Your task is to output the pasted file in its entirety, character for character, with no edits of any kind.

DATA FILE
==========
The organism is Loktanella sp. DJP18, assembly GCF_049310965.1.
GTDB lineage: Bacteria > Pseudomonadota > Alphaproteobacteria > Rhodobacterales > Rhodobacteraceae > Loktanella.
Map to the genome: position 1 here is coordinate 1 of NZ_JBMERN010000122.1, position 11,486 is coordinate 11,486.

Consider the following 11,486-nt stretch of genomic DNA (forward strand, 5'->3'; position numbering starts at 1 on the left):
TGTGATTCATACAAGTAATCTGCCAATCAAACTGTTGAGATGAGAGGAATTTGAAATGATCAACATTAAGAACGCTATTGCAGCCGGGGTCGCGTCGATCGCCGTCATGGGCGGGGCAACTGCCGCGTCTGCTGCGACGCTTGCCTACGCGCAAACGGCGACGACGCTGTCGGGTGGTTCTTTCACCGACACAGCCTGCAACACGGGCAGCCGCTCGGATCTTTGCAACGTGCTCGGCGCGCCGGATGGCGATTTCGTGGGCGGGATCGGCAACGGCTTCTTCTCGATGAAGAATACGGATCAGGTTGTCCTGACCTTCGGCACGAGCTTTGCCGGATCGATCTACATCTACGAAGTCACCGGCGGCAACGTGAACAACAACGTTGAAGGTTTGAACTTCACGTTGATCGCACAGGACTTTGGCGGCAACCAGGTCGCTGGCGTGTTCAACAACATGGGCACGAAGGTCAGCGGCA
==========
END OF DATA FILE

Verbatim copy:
The organism is Loktanella sp. DJP18, assembly GCF_049310965.1.
GTDB lineage: Bacteria > Pseudomonadota > Alphaproteobacteria > Rhodobacterales > Rhodobacteraceae > Loktanella.
Map to the genome: position 1 here is coordinate 1 of NZ_JBMERN010000122.1, position 11,486 is coordinate 11,486.

Consider the following 11,486-nt stretch of genomic DNA (forward strand, 5'->3'; position numbering starts at 1 on the left):
TGTGATTCATACAAGTAATCTGCCAATCAAACTGTTGAGATGAGAGGAATTTGAAATGATCAACATTAAGAACGCTATTGCAGCCGGGGTCGCGTCGATCGCCGTCATGGGCGGGGCAACTGCCGCGTCTGCTGCGACGCTTGCCTACGCGCAAACGGCGACGACGCTGTCGGGTGGTTCTTTCACCGACACAGCCTGCAACACGGGCAGCCGCTCGGATCTTTGCAACGTGCTCGGCGCGCCGGATGGCGATTTCGTGGGCGGGATCGGCAACGGCTTCTTCTCGATGAAGAATACGGATCAGGTTGTCCTGACCTTCGGCACGAGCTTTGCCGGATCGATCTACATCTACGAAGTCACCGGCGGCAACGTGAACAACAACGTTGAAGGTTTGAACTTCACGTTGATCGCACAGGACTTTGGCGGCAACCAGGTCGCTGGCGTGTTCAACAACATGGGCACGAAGGTCAGCGGCA